In a nutshell
This study looked at the risk factors for gallstones and kidney stones in patients with inflammatory bowel diseases (IBD – Crohn’s disease [CD] and ulcerative colitis [UC]). The study found that active inflammation in the bowel, as well as long-term NSAID use, were linked with kidney and gallbladder stones.
Kidney and gallbladder stones are common problems that can cause severe pain and discomfort. They are known to be linked with IBD. However, the risk factors for developing stones in IBD is not fully understood. It is important to research this to help prevent developing stones in IBD.
Methods & findings
Information from 2323 patients diagnosed with IBD was studied. 1333 patients (55.4%) had CD and 999 (42.6%) had UC. 104 (7.8%) patients with CD and 38 (3.8%) patients with UC had gallstones. Out of 92 IBD patients with kidney stones, 61 (4.6%) had CD and 30 (3%) had UC.
Risk factors for kidney stones included age at diagnosis, active CD or UC, anti-inflammatory medication (NSAIDs), and surgery in the intestines. Surgery was associated with 2.4 times the odds of kidney stones. NSAID use was associated with 2.3 times the odds.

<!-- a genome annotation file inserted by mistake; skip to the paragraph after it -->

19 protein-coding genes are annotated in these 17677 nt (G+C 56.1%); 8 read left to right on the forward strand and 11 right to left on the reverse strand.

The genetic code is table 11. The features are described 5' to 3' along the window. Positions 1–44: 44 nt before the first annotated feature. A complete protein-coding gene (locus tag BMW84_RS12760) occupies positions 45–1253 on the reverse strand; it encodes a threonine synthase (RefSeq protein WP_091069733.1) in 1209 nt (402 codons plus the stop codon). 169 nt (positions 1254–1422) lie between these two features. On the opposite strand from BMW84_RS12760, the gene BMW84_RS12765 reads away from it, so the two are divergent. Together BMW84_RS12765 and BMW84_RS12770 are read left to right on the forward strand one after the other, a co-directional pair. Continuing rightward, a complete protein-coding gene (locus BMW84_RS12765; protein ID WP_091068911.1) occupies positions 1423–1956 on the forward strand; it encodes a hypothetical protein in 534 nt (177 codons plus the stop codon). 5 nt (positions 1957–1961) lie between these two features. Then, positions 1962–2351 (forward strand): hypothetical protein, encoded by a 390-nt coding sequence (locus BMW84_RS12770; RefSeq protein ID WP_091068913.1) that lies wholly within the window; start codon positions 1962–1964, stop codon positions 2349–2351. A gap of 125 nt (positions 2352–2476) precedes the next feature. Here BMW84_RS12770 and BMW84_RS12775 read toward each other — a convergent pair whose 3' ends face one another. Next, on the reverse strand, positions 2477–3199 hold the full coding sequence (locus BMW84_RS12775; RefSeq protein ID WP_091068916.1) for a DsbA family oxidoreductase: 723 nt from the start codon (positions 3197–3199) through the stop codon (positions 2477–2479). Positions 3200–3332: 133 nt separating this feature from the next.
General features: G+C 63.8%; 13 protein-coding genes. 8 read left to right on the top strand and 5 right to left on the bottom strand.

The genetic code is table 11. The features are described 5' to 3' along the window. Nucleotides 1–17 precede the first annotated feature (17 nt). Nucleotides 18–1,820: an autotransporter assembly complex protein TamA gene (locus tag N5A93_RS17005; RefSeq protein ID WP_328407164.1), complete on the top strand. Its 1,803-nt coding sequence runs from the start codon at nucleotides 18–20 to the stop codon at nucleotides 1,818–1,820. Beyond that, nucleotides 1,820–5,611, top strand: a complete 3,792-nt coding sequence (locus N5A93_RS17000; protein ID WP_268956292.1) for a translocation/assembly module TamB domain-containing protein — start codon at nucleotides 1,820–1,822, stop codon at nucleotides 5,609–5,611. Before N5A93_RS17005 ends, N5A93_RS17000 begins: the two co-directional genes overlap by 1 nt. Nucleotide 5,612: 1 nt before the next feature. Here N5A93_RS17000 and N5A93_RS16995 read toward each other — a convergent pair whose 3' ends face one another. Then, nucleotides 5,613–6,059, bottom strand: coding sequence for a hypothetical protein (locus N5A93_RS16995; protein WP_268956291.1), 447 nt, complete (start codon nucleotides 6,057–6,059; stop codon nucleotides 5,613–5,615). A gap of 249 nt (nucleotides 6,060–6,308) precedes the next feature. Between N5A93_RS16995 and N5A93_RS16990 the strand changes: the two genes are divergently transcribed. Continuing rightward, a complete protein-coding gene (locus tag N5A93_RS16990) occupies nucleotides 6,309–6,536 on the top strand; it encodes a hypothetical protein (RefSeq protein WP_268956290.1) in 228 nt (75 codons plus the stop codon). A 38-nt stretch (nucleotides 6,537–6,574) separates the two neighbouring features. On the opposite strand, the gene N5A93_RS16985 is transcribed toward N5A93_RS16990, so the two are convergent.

Gallstones were associated with a 4.87-fold increase in the odds of kidney stones.
The bottom line
The study concluded that intestinal surgery, anti-inflammatory use, and active disease were risk factors for kidney stones in patients with IBD.
The fine print
The study was on mainly on patients in Switzerland. Not all patients were confirmed to have stones by scanning, so some may have been missed.
Speak with your doctor about reducing your risk of stones if you have IBD.
Published By :
Oct 27, 2017
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